US: 4 militia suspects arrested
02 November 2011, 18:58
Atlanta — Federal agents arrested four suspected members of a Georgia militia on charges of plotting attacks with toxins and explosives in Atlanta and against unnamed government officials.
The four, who were arrested on Tuesday, were expected to appear in federal court in Gainesville, Georgia, on Wednesday afternoon.
They were part of a group that also tried to obtain an unregistered explosive device and sought out the complex formula to produce ricin, a biological toxin that can be lethal in small doses, according to a federal complaint.
One suspect discussed ways of dispersing ricin from an airplane in the sky over Washington, court records state. Another suspected member of the group intended to use the plot of an online novel as a model for plans to attack U.S. federal law officers and others, authorities said.
Court documents state that 73-year-old Frederick Thomas told others he intended to model their actions on the online novel "Absolved," which involves small groups of citizens attacking U.S. officials.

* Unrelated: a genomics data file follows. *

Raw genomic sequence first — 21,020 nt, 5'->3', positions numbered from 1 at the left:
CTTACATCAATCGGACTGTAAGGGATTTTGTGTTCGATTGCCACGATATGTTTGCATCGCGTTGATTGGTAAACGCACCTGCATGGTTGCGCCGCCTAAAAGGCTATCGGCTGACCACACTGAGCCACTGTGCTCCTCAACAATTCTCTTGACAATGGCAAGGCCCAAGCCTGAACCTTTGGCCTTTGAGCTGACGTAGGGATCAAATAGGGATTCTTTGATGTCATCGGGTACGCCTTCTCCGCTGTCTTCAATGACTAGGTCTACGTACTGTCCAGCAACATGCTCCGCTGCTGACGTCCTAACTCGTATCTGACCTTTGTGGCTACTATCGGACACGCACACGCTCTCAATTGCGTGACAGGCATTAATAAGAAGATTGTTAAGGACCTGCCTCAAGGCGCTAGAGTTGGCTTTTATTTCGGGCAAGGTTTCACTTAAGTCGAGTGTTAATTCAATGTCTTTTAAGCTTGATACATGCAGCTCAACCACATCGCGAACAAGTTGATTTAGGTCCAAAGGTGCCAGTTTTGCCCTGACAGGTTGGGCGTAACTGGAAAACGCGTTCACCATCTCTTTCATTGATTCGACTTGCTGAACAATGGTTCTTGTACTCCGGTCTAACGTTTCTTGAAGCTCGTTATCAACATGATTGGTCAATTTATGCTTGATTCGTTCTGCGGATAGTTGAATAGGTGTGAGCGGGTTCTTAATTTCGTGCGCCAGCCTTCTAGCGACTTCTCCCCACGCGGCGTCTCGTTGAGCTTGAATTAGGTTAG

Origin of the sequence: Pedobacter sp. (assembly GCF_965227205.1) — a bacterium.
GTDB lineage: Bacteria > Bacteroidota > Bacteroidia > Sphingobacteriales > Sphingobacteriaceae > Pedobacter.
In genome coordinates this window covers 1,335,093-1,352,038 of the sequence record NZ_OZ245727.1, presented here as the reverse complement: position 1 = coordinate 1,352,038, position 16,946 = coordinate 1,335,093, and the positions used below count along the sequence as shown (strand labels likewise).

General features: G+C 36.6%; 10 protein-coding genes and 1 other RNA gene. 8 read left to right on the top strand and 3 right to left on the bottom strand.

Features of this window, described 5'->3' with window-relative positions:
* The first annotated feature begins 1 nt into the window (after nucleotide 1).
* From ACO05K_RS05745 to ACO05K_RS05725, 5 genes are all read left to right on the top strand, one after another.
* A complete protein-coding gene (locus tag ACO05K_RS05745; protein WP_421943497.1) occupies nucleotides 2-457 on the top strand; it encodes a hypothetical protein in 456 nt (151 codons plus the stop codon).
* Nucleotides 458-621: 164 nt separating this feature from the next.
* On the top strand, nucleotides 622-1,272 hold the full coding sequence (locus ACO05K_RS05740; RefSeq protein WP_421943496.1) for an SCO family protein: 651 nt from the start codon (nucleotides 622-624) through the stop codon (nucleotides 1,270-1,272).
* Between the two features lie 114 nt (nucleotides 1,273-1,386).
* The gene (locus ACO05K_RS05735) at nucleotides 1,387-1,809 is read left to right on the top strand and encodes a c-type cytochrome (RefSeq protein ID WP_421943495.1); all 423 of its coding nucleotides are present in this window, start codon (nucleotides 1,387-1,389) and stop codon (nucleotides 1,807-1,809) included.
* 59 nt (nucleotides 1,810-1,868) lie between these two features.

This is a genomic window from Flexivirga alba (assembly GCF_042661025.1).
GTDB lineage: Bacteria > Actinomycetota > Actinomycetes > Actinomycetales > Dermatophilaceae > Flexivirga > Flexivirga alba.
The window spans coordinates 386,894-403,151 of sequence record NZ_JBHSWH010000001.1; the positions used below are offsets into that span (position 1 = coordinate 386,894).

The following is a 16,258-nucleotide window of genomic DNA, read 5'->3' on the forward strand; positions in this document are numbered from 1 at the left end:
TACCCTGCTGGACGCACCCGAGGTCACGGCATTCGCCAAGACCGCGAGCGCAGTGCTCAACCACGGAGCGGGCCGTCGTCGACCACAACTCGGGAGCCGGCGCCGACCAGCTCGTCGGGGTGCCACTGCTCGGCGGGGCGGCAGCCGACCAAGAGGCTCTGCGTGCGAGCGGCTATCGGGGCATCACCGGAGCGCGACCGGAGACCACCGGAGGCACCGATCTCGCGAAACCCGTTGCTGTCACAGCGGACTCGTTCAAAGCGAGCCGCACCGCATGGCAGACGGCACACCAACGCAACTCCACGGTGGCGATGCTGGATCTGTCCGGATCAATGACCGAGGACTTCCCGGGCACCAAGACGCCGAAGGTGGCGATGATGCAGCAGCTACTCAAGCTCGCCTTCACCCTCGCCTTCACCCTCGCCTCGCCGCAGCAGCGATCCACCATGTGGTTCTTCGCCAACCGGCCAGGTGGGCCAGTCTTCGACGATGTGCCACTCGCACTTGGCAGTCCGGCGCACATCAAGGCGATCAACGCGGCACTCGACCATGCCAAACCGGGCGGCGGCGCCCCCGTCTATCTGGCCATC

The four listed in the indictment are Thomas; Dan Roberts, 67; Ray Adams, 65; and Samuel Crump, 68. The men live in the north Georgia towns of Cleveland and Toccoa.
At least two of the suspects are former federal employees, court records show.
Adams used to work as a lab technician for a U.S. Department of Agriculture agency known as the Agricultural Research Service.
Court documents say officials at the Centers for Disease Control and Prevention confirmed that another suspect, Crump, worked there in the past for a contractor that did maintenance at the Atlanta-based agency.
The group had been talking about "covert" operations since at least March, according to court records, discussing murder, theft and using toxic agents and assassinations to undermine the state and federal government.
At one meeting, investigators say, Thomas openly discussed creating a "bucket list" of government employees, politicians, corporate leaders and members of the media he felt needed to be "taken out."
"I've been to war, and I've taken life before, and I can do it again," he told an undercover investigator, according to the records.
Thomas' wife said that he spent 30 years in the U.S. Navy, thus he would not do anything against his country, in a phone interview with The Associated Press.